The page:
Novell wants SCO's bankruptcy stay lifted so federal trial can proceed Novell fired its first legal salvo against the bankrupt SCO Group when it sought to lift the Lindon company's bankruptcy protections so it can recover millions of dollars in licensing fees it claims SCO wrongfully "hijacked."
More filings in the bankruptcy, mostly orders granting admission pro hac vice to the various attorneys from out of state. But there is a notice of appearance from the Texas Comptroller Of Public Accounts. So, after Novell, that's our first creditor showing up and saying it would like to be kept informed. And indeed you'll see Texas added to the list of those folks getting notice of the other major filing of the day, the proposed schedule for omnibus hearings SCO has drawn up, October 5, November 6, December 5, 2007 and January 8 and February 5, 2008.
"The Nasdaq Staff has decided to delist SCO at open of business on September 27, 2007 under their discretionary authority and as a result of SCO filing for Chapter 11 bankruptcy protection. SCO can get a hearing but "There can be no assurance that the panel will grant the Company's request for continued listing.""
In the print edition of Forbes there's a great (albeit sometimes painful) tradition of doing "follow-through" articles where a reporter either takes a victory lap for making a good call or falls on his sword for making a bad one. Online publications don't typically ask for follow-throughs. But I need to write one.
The SCO Group, Inc., a leading provider of UNIX software technology and mobile services, today announced that it filed a voluntary petition for reorganization under Chapter 11 of the United States Bankruptcy Code. SCO's subsidiary, SCO Operations, Inc., has also filed a petition for reorganization. The Board of Directors of The SCO Group have unanimously determined that Chapter 11 reorganization is in the best long-term interest of SCO and its subsidiaries, as well as its customers, shareholders, and employees.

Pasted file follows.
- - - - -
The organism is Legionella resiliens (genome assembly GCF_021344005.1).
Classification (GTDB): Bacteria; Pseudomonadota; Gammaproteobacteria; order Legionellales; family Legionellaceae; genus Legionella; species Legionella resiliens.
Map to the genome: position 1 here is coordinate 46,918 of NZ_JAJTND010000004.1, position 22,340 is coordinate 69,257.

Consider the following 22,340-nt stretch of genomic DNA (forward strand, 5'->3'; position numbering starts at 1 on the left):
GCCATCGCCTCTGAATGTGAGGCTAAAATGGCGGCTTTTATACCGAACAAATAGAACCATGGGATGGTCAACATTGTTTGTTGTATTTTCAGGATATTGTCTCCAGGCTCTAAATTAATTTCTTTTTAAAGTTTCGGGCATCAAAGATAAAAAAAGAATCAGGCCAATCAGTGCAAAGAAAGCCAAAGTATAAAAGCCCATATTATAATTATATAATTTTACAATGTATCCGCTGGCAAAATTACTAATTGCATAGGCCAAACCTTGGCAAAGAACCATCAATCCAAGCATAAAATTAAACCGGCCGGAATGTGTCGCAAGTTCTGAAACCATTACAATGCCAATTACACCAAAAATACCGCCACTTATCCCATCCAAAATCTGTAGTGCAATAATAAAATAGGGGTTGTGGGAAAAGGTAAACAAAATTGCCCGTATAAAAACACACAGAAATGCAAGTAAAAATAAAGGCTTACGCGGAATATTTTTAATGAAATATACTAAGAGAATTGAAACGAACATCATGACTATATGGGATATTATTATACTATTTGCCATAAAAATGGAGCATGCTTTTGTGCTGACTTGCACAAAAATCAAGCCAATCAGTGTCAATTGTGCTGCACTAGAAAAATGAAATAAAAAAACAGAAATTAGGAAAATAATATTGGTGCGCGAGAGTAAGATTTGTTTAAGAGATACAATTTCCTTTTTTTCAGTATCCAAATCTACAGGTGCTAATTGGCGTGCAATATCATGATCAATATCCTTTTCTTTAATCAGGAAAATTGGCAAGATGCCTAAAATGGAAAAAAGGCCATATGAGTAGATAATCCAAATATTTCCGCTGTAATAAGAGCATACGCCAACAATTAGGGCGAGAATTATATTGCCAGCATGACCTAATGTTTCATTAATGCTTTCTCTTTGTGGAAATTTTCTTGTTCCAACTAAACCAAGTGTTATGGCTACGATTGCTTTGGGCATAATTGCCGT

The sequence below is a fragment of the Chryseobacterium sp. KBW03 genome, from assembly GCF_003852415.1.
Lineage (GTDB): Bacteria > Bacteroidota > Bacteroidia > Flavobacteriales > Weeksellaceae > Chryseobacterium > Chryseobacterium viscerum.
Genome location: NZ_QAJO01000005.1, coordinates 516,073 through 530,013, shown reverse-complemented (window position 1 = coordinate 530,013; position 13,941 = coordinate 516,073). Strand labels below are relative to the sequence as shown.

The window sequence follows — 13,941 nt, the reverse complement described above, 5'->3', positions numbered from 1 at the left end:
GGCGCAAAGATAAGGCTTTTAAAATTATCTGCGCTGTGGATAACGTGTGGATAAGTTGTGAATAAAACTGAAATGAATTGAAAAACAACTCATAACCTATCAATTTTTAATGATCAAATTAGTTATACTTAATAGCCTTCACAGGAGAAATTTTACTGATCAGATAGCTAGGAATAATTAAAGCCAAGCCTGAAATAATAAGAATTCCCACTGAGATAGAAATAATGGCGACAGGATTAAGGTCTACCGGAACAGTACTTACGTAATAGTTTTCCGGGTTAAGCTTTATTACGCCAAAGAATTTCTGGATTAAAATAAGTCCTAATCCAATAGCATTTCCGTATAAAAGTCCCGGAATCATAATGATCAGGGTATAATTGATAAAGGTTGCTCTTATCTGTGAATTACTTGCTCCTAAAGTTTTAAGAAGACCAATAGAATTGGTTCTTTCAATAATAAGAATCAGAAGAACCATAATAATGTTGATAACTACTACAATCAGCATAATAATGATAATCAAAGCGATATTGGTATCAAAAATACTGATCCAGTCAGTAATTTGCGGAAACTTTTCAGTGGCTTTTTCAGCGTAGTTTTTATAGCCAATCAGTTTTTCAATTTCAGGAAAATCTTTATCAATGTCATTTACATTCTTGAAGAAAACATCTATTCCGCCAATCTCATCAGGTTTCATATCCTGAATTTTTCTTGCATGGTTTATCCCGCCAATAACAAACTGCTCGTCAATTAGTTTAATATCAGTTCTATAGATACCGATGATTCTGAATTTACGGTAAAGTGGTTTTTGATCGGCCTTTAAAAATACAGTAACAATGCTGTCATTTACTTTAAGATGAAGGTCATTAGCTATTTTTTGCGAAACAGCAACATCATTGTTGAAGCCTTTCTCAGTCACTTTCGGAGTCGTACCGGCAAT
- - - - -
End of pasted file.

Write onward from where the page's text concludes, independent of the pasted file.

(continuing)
As CEO and president of SCO Group, McBride has spent the last few years trying to collect billions in licensing fees from companies using the Linux operating system, earning the wrath of the world's open-source geeks. For scores of programmers, here was a lawyered-up copyright troll trying to shake down Linux -- the free, open-source operating system built by idealistic hackers working for the common good.
Following Judge Kimball's declaration that the Unix System V copyrights belonged to Novell, Steven Vaughan-Nichols speculated about what the decision might mean for Sun, which updated its Unix license to System 5 Release 5 in February 2003.
SCO CEO Darl McBride has sent a letter to partners and customers about the ruling in SCO v. Novell and its impact on SCO as a company. We get the clearest hint yet of what SCO may be thinking for the future, and as I expected, there is no white flag flying yet.